September 7, 2007 / 5:26 AM / 11 years ago

Sole mates: Shoe-loving Filipinos step out in style

MANILA (Reuters Life!) - Scan the feet click-clacking to work during the morning rush hour in Manila and it’s clear that it wasn’t just Imelda Marcos who liked colorful heels.

A Filipino shoe salesman arranges footwear in a flea market in Manila December 24, 2005. Scan the feet click-clacking to work during the morning rush hour in Manila and it's clear that it wasn't just Imelda Marcos who liked colorful heels. REUTERS/Romeo Ranoco

The shopaholic widow of dictator Ferdinand Marcos was infamous for amassing a collection of at least 1,200 pairs of shoes during her husband’s reign.

But some Filipinos think the former first lady was just reflecting, albeit extravagantly, the nation’s footwear fondness.

“I think Imelda Marcos represents us in her love for shoes but I have met other women who arguably love shoes more,” said Brian Tenorio, a designer whose company custom makes footwear in leathers sourced from cows, frogs, fish and ostriches.

Professional women, particularly those working in offices in Manila, often spice up their business suits with bejeweled pumps or brightly colored stilettos.

The majority of women, who are less well-off, cannot change their shoes as often but when they do buy a new pair, the choice available is extensive, partly due to cheap imports from China.

“The demand is there,” said Teresita Sy-Coson, vice chairperson of SM Investments, a conglomerate that started out as a shoe shop and whose initials stand for Shoe Mart.

Shoes account for 20 percent of sales at SM department stores and Sy-Coson said Filipino women like color: “This is a tropical country. They are more tropical in their taste.”

Chinese competition has dealt a body blow to the local shoe industry, centered in Marikina city in eastern Metro Manila. Only 163 companies are registered today compared to 30 years ago when thousands of workshops churned out handmade shoes.

The industry has accepted it can’t compete against mass production but rather than die out, new players are emerging, encouraged by local craftsmanship and a belief that there is a demand for high-quality, handmade shoes.

“The shoe industry here was never the mass market type,” said Eric Teng of Gaupo Shoe Couture. “The Chinese know how to use the machines. They engineer the shoes. We craft them.”


Gaupo is a luxurious range of womens’ shoes that would have many a fashionista drooling.

Filipino designer Cesar Gaupo, who was principal designer for Hong Kong fashion house Shanghai Tang, creates each pair and his 60 plus designs use materials such as Swarovski crystals, peacock feathers, fluorescent pink suede and burgundy brocade.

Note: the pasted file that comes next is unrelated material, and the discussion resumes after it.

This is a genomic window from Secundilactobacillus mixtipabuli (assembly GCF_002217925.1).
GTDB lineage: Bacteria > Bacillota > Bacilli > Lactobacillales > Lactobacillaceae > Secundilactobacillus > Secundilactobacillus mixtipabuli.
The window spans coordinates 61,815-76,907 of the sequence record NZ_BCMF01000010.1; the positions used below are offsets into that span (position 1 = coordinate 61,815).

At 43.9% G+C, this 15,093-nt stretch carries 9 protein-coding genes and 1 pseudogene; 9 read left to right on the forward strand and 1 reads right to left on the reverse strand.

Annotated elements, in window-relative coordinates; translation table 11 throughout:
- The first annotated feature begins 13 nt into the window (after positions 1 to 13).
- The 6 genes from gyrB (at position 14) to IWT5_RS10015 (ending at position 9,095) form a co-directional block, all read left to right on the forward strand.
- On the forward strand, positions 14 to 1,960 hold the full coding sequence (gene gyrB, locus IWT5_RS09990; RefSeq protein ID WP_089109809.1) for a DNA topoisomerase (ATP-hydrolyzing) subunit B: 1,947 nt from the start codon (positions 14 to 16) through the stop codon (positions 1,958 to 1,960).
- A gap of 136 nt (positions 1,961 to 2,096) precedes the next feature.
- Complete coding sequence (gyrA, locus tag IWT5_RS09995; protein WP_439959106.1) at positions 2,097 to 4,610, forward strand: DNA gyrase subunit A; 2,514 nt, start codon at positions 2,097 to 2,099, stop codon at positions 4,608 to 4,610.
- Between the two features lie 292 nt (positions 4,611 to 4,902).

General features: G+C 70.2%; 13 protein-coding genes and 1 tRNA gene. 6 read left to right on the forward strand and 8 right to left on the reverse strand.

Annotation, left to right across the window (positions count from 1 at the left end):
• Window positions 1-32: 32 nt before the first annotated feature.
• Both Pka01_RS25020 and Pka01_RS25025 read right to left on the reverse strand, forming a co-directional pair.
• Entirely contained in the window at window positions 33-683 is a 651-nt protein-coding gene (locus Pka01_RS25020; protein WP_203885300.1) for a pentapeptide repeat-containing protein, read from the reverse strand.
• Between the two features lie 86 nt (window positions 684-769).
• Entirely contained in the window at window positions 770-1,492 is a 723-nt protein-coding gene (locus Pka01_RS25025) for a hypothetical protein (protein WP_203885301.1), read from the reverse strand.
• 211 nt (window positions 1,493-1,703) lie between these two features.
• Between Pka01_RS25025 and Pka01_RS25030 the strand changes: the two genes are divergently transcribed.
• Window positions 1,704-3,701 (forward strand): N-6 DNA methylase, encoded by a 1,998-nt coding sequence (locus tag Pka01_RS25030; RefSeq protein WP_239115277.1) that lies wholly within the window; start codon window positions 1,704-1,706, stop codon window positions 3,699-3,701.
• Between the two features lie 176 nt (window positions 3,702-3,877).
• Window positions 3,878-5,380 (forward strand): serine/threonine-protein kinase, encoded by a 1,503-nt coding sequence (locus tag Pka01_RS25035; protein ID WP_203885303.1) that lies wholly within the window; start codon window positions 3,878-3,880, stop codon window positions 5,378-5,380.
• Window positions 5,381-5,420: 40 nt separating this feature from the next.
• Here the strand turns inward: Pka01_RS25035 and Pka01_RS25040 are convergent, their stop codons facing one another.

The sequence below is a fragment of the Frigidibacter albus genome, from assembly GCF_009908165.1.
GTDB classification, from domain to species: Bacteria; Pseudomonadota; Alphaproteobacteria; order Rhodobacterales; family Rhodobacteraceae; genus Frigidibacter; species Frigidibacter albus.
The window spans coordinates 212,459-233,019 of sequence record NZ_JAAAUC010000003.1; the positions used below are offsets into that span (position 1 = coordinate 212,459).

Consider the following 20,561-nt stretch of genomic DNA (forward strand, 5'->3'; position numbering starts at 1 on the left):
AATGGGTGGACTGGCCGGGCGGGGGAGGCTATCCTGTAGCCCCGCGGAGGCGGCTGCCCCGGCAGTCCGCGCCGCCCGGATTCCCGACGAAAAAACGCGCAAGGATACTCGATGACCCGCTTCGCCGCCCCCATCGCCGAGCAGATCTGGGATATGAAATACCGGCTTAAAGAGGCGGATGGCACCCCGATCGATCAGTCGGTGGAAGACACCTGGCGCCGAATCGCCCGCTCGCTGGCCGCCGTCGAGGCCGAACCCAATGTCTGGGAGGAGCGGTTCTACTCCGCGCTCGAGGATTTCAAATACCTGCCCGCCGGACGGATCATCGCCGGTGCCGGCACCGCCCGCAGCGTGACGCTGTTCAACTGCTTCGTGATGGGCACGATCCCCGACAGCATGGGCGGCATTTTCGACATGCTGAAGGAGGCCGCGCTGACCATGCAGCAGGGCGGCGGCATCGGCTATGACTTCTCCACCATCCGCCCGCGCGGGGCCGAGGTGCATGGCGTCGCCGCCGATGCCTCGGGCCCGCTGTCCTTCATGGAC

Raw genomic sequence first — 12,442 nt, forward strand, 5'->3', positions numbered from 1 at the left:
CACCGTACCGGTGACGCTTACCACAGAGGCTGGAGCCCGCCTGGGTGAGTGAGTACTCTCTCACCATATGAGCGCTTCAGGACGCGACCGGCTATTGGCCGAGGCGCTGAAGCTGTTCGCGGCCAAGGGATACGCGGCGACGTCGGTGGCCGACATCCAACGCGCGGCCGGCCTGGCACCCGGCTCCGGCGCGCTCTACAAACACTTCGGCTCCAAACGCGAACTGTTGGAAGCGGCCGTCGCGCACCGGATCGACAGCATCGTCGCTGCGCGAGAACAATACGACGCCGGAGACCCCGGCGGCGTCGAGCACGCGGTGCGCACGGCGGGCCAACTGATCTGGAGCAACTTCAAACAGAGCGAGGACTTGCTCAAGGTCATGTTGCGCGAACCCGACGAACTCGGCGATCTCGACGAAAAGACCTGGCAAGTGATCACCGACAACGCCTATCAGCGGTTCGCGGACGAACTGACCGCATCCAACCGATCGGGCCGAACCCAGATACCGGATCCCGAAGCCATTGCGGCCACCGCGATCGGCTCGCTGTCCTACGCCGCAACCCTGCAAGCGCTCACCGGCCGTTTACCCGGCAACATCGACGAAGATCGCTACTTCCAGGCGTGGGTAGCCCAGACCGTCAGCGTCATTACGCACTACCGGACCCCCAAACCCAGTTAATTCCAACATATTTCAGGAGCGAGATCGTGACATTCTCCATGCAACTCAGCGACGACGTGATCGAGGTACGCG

The in-soles can be made from satin or velvet and a heel of no less than two inches is de riguer. The top-selling “Cathedral” shoe is 4.5 inches high with satin ankle straps.

The average price is around 20,000 pesos ($430). Teng, who bought the firm last year, hopes to one day export shoes. But machines will never be used. “It just doesn’t feel right. It doesn’t look right, it doesn’t fit right,” he said.

Far removed from Gaupo’s showroom, Marylinda Magbag employs 30 people to fill shoe orders in the back of her small house. Men swelter in dimly lit rooms and the smell of shoe glue permeates.

Magbag used to employ 100 people in the 1980s, producing over 100,000 pairs a year. Chinese competition and a strong peso have hit hard but she has survived, supported by the quality of her work and innovations such as using indigenous abaca and raffia.

Her company, Bob Mars, supplies SM department stores and big local brand Rusty Lopez. She also exports to Europe and Asia.

Japanese buyers come to peruse the racks of espadrilles, pumps and flip flops lining her front room. There’s no special lighting or piped music to encourage a sale, only a lifesize statue of the Virgin Mary looking on from the backroom.

“We have the quality,” she says. “The Chinese make it good for six months but these ones last for two years.”

Magbag’s children are involved in the business, but in many Marikina families the craft is dying out as the next generation trains for jobs in call centers at home or as nurses overseas.

Tenorio, 29, who started his company two years ago, is keen to hire apprentices to fortify his veteran staff who can make anything from dress shoes to mules with coconut husk heels.

His range is for both men and women and one of his best customers is a man who “has 38 pairs and counting”.

“I think the country that loves shoes the most is the Philippines,” he says, proudly.

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